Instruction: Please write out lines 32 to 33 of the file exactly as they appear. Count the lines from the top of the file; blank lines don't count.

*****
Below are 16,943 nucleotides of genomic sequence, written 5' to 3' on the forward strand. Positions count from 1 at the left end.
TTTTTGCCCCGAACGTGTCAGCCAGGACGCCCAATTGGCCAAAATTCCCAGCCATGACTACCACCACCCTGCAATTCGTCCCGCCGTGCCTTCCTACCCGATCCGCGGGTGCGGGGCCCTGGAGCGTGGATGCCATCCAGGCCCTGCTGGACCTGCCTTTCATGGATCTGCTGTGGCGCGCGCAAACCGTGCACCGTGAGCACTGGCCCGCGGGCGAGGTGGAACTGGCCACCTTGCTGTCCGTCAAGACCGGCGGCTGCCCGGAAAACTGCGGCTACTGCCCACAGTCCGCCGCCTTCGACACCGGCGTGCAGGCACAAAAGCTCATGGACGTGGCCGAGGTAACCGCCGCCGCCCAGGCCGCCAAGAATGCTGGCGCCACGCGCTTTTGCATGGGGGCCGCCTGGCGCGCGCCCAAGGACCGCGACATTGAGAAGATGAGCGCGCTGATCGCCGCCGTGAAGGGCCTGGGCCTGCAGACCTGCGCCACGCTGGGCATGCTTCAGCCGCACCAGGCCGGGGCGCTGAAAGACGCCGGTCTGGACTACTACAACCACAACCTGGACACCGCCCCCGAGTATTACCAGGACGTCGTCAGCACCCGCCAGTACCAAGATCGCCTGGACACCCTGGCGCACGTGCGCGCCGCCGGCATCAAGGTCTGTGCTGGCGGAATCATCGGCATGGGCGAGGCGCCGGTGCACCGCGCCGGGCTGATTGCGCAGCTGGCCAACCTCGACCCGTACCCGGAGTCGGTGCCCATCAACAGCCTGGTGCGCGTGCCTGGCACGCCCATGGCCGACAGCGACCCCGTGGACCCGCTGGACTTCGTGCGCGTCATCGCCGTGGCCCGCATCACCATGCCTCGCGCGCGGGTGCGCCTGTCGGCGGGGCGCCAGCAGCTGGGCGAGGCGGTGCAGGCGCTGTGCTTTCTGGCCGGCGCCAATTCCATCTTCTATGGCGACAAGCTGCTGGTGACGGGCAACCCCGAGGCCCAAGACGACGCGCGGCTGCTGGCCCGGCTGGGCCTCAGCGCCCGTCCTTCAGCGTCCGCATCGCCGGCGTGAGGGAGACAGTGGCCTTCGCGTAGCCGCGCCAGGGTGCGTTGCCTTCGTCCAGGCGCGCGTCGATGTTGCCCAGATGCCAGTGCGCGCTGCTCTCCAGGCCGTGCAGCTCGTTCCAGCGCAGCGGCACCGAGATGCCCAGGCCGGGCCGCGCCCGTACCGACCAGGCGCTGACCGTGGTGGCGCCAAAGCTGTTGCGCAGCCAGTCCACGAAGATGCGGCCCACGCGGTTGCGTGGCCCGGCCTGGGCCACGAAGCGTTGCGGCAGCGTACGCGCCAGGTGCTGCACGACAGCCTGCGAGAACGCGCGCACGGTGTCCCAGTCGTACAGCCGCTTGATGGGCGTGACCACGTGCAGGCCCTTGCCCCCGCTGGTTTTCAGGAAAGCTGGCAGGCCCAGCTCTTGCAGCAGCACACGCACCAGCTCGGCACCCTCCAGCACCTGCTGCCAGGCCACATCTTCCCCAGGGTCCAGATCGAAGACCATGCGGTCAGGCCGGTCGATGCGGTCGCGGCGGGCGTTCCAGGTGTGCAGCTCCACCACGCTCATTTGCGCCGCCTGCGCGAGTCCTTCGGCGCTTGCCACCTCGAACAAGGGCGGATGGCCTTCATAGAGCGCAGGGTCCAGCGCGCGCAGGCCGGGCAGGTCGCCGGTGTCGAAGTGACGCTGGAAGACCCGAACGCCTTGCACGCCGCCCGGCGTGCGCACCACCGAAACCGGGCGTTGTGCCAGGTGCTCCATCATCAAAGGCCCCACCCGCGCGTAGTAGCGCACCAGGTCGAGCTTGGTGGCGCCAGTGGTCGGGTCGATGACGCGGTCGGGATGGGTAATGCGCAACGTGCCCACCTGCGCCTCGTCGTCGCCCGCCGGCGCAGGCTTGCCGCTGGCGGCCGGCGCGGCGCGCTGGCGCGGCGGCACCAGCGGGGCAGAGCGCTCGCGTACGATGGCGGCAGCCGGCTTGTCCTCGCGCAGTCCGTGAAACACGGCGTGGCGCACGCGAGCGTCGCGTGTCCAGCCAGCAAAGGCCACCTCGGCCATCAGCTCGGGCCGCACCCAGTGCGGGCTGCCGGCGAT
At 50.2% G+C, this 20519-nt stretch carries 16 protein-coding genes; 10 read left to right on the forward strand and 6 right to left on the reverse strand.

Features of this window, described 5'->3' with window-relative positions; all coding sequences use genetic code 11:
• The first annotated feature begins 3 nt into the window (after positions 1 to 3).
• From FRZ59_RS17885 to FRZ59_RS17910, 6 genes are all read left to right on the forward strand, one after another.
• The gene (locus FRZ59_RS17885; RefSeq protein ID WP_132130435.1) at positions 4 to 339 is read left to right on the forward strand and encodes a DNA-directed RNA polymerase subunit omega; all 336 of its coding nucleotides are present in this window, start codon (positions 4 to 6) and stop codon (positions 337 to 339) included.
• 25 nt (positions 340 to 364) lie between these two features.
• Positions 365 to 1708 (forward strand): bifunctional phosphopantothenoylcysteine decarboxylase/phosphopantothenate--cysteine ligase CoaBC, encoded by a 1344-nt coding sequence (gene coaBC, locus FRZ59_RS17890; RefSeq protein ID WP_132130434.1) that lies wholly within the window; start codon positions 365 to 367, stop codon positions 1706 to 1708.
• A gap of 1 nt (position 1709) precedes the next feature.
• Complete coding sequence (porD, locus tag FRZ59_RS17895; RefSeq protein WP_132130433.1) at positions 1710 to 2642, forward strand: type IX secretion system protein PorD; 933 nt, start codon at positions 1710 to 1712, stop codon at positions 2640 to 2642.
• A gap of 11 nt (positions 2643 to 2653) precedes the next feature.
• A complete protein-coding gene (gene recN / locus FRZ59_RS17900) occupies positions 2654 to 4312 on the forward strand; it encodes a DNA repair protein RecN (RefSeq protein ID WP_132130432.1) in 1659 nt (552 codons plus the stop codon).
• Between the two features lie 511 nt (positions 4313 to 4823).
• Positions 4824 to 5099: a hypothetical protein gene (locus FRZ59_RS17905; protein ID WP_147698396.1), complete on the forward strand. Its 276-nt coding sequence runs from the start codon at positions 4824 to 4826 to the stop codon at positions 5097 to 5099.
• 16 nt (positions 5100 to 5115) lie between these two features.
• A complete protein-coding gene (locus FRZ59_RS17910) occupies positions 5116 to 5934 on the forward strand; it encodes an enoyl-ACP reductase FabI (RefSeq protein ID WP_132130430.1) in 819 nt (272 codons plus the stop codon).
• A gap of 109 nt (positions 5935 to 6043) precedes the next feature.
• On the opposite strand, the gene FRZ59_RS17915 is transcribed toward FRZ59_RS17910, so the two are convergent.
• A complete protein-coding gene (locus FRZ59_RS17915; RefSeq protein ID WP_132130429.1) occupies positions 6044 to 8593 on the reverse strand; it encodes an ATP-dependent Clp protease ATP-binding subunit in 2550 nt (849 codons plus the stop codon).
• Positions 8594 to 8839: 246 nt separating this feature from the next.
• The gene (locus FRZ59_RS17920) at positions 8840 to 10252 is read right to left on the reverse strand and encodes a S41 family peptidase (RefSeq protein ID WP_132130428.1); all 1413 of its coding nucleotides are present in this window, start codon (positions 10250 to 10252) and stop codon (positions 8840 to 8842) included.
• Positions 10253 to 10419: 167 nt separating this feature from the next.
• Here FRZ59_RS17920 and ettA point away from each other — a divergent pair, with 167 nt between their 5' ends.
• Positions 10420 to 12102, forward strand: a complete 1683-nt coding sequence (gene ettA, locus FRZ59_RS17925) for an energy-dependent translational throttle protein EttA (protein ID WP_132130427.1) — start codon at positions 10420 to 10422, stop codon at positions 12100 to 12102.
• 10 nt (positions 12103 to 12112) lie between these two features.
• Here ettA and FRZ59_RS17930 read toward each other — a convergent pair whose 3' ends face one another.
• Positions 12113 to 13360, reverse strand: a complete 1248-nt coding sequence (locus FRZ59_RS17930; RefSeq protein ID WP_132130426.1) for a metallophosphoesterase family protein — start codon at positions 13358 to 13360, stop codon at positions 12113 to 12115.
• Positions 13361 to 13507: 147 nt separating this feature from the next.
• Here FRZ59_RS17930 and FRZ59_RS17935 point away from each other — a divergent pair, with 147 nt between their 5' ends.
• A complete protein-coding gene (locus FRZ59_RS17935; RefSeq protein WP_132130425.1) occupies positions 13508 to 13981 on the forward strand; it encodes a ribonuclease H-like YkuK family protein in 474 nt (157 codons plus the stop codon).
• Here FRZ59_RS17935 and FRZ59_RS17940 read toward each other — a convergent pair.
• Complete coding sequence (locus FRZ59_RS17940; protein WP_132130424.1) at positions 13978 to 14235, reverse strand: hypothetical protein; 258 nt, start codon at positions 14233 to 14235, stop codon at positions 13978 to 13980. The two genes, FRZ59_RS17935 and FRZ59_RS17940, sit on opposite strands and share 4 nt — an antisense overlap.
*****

• Here FRZ59_RS17935 and FRZ59_RS17940 read toward each other — a convergent pair.
• Complete coding sequence (locus FRZ59_RS17940; protein WP_132130424.1) at positions 13978 to 14235, reverse strand: hypothetical protein; 258 nt, start codon at positions 14233 to 14235, stop codon at positions 13978 to 13980. The two genes, FRZ59_RS17935 and FRZ59_RS17940, sit on opposite strands and share 4 nt — an antisense overlap.